Metasomatic Rocks

Metasomatic Rocks

 

rocks formed as the result of metasomatism. Depending on the mode of occurrence, formation temperature, and stages of the hydrothermal process at which they formed, metasomatic rocks are divided into different groups.

Among the high-temperature products of the early alkaline stage are magnesian and calcareous skarns, which usually form at the contacts of granites and syenites with carbonate rocks. Magnetite, borate, borosilicate, and phlogopite ores are associated with magnesian and calcareous skarns. The formation of greisens (with tin, tungsten, and beryllium mineralization) and secondary quartzites (with copper and molybdenum mineralization) occurs during the acid stage. The products of metasomatism developing near ore veins—beresite, listvenite, and chlorite-carbonate rocks—are from the late alkaline stage and the stage that is transitional to it. In volcanic regions propylites are widely distributed. Fenites form at contacts with intrusive alkaline rock, and albitite and albite-spodumene rocks with rare-earth mineralization develop in association with pegmatites. In eugeosynclinal ophiolitic belts, chlorite-albite, glaucophane, aegirine, and jadeite rocks and spilites form as a result of sodic metasomatism. Serpentinites, steatites, and anthophyllitic and quartz-magnesite rocks develop by replacement of dunites and peridotites.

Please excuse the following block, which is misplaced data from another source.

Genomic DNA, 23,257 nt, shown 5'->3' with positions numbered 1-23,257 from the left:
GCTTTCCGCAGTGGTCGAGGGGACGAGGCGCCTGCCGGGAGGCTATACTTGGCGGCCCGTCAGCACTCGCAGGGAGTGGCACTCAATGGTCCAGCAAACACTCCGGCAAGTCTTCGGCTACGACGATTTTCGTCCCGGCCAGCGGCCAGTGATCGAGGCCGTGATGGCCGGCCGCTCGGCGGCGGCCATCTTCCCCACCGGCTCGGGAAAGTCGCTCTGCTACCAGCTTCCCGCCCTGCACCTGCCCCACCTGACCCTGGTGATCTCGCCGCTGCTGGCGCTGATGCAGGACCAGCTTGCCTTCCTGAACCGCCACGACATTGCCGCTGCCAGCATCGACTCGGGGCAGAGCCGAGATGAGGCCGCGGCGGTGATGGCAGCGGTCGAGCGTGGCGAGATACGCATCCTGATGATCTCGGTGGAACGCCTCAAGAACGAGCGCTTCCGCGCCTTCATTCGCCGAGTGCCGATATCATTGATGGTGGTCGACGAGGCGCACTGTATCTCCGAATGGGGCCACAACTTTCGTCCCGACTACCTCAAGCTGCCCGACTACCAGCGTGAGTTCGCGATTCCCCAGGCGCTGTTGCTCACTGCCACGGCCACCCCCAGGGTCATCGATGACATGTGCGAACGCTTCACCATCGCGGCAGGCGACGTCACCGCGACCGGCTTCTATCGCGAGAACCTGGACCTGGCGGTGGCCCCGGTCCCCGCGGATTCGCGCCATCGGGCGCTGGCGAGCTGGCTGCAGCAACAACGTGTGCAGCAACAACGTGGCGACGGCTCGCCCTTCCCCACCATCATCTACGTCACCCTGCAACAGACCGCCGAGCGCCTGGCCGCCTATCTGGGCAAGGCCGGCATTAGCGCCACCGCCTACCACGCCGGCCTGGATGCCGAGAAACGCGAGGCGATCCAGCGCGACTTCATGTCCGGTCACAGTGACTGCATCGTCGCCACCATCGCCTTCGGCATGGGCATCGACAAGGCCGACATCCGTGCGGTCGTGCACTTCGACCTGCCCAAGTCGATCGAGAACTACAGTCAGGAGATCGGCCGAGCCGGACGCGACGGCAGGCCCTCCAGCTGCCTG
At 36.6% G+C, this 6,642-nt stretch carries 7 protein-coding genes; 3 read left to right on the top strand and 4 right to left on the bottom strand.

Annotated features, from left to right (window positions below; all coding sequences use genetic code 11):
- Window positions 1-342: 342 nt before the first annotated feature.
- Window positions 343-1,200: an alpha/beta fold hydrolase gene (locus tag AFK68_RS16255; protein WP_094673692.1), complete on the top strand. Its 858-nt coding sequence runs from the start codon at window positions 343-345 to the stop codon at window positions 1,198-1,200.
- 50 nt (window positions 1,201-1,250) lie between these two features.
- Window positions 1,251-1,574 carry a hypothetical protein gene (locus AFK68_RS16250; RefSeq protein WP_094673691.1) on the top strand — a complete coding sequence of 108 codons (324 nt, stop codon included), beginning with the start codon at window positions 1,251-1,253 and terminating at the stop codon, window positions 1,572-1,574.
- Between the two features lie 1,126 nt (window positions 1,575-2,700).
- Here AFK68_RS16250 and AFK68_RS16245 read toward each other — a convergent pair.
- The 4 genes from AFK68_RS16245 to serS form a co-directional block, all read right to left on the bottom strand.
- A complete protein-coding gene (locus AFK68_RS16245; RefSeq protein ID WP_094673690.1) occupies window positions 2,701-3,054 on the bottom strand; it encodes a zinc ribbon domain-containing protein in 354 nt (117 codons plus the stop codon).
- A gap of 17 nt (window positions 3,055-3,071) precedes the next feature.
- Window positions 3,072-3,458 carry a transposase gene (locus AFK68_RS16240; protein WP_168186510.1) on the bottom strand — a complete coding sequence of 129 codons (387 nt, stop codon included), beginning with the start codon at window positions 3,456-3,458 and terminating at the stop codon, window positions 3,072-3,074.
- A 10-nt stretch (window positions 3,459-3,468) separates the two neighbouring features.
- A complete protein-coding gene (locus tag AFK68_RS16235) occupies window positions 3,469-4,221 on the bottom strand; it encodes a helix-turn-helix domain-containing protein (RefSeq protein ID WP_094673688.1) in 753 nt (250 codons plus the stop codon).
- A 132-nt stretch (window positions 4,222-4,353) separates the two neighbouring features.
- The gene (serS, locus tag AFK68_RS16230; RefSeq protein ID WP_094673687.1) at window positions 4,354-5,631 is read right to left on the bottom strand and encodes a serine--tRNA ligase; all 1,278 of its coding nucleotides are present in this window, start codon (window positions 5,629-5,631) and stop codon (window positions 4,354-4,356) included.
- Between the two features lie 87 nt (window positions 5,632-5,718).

REFERENCE

Osnovnye problemy v uchenii o magmatogennykh rudnykh mestorozhdeniiakh, 2nd ed. Moscow, 1955.
References in periodicals archive ?
1989, Albite-rich, silica-depleted metasomatic rocks at Emuford, Northeast Quennsland: mineralogical, geochemical and fluid inclusion constraints on hydrothermal evolution and tin mineralization, Econ.
Residual bauxites developed in the weathering, interlaminated, carbonate rocks, schists, and metasomatic rocks of Rifean age.